NFR How wolves change rivers....

Discussion in 'Fly Fishing Forum' started by tinman207, Aug 28, 2014.

  1. Some interesting claims made in this clip. I know there are a lot of varying opinions of how wolf management has impacted various regions, and I am curious as to what others think about this.
     
  2. Interesting, never really thought about that. Another benefit of having the wolf's back is the health of the remaining herds is better. They cull the weaker, sick.
    You won't hear any of the elk hunters pointing that out. They like to take the best of the gene pool for trophies. I have no problem with hunting. It just seams kind of stupid to kill your best breeders. Watched a hunt in Europe. Red stag I believe. The guide (you have to have one) picked your animal. If you were really lucky, you got to shoot a old bull. Past his prime. Otherwise it was whatever he thought the herd needed the least.

    Sent from my C771 using Tapatalk 2
     
  3. In the mid-1980s Alston Chase's Book "Playing God in Yellowstone..." created a stir. In it he talks at length at some of the National Parks policies and decisions that effected the natural ecosystems of places like Yellowstone. While he had some obvious biases he discusses in detail the changes that occurred within the Parks' ecosystem with the elimination of the wolves. If one is interested in such things the book is a good (though long) read.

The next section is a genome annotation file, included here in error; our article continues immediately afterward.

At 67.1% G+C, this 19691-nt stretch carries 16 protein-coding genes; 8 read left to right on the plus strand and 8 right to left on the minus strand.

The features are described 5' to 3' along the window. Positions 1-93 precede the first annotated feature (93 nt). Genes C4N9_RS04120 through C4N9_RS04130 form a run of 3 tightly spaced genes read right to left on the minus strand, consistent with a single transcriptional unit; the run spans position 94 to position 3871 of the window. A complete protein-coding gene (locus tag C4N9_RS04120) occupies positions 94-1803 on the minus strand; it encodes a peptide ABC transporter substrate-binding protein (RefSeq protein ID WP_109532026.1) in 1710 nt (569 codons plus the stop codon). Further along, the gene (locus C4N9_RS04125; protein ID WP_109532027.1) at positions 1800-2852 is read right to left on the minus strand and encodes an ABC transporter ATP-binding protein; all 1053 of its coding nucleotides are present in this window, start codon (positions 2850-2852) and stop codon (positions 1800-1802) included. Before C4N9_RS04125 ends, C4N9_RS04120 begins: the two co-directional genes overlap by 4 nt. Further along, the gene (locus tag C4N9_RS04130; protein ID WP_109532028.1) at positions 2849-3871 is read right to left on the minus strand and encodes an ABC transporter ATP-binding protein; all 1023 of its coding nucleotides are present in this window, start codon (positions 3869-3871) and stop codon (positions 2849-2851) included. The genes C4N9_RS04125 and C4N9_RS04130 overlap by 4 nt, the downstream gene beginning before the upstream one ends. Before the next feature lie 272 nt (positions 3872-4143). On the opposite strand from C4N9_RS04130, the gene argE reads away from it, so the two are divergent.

What is really surprising and interesting is how quickly the ecosystem has responded to the re-introduction of wolves. The wolves have been back in the Park for less than 20 years but as the video points out many of the impacts from the elimination of wolves some 70 years earlier are in the process of being reversed.

    Curt
     
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  5. Well, it's been a few months. About time we have another wolf thread :)

    Hang on! Here we go again!
     
  6. Not me Gene. I'm staying out of this one.

    Trapper
     
  7. I visited Yellowstone in 2001 and again this year in 2014. I did not see evidence of the dramatic claims made in the video. I did see less elk and buffalo. Also they were restricted to/or missing from certain areas of the park.
     
  8. Ah, come on Trapper, you don't want to miss the every other month wolf fight... it's now a tradition at this place :)
     
  9. The biggest issue with the Yellowstone rivers is the lack of cutthroat thst move out of the lake to spawn- bucket biologists put mackinaw in the lake and the cutties are getting wiped out.
    Read an article recently making the claim that the cutthroat, not the wolves, are the true keystone species for Yellowstone

    The loss of the massive trout spawning runs has severely impacted the bears, the birds etc
     
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  10. Sunni and Shia conflicts are traditional also, but I'm not booking a flight to Syria either. ;)
     
  11. Two facts that I find indisputable.

    1. The wolves are here.

    2. The wolves are not leaving anytime soon.
     
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  12. Sorry to get out the plunger and bring up old s#%t. I hadn't seen that previous thread on this. I was mostly curious if anyone had real facts on the grand claims made I that video.
     
  13. This guy needs to go back to England or where ever he's from and dwell in his own land.
     
  14. It's all fun and game until a full moon appears.....

    [​IMG]
     
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  15. The park has to be one of the most heavily studied "wilderness" areas in the world.